The groups associated with the Athens, Georgia-based Elephant 6 Collective are a mixed bag. While all share a certain musical sensibility, Neutral Milk Hotel and Of Montreal each appeal to a slightly different subset of listeners than does Olivia Tremor Control (my personal favorite). And what is and is not an Elephant 6 band is the matter of some debate; some consider the Memphis-based Snowglobe part of the pack, while others don’t.
Ignoring geography and focusing instead upon musical values, Snowglobe shares characteristics with Olivia Tremor Control. Take grand ambitions – the kind of mindset that theoretically leads to a Pet Sounds or at least a Van Dyke Parks record – and combine them with limited access to (a) the necessary funds and (b) the studio technology, and you might end up with something like Our Land Brains, Snowglobe’s 2002 long-playing debut.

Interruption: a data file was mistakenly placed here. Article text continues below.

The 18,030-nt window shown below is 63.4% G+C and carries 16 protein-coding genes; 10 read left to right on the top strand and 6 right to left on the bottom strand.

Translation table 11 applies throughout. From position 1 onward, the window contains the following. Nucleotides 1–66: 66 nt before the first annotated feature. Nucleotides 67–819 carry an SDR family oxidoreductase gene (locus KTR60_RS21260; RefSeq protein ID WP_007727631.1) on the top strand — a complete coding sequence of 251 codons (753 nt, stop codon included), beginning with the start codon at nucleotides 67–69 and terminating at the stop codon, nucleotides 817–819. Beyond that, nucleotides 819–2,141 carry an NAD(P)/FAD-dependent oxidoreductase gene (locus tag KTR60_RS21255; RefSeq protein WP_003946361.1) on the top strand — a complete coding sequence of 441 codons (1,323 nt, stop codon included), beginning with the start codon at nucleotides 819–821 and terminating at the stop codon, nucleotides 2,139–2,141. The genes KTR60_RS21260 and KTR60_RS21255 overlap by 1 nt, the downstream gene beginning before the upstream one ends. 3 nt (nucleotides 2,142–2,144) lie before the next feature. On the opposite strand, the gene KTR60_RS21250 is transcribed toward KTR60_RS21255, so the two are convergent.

Every bit as fascinating and engaging as OTC’s 1996 debut Dusk at Cubist Castle, Snowglobe’s debut features a rich and textured tapestry of instruments not often found on rock albums. Pop gems like “Dream Works” recall everything from Paul Williams to Three Dog Night to Harry Nilsson to … well, some of those Elephant 6 bands. You’re more likely to hear creaky, parlor-room upright piano than some studio grand.
Fiddles, tympani and banjos weave in and out of the mix. The term Americana hadn’t yet entered the lexicon as a musical term when Our Land Brains was made, but the manner in which the record draws from pre- and non-rock traditions means that it falls (if loosely) into that category. A resolutely indie sensibility keeps things from falling into self-conscious precious territory.
Olivia Tremor Control had the keen foresight to release their debut on vinyl (and then to reissue it in that format multiple times). For whatever reason – lack of pressing plants? – Snowglobe’s Our Land Brain never got a vinyl version … until now. Somehow it seems fitting that this jewel of an album is receiving a vinyl reissue. The Nine Mile Records 2LP version is packaged in a sturdy gatefold sleeve, but listeners seeking information beyond song titles will be forced to look elsewhere; even the record labels are bereft of details.
But then that’s not the point. Come – and stay – for the music.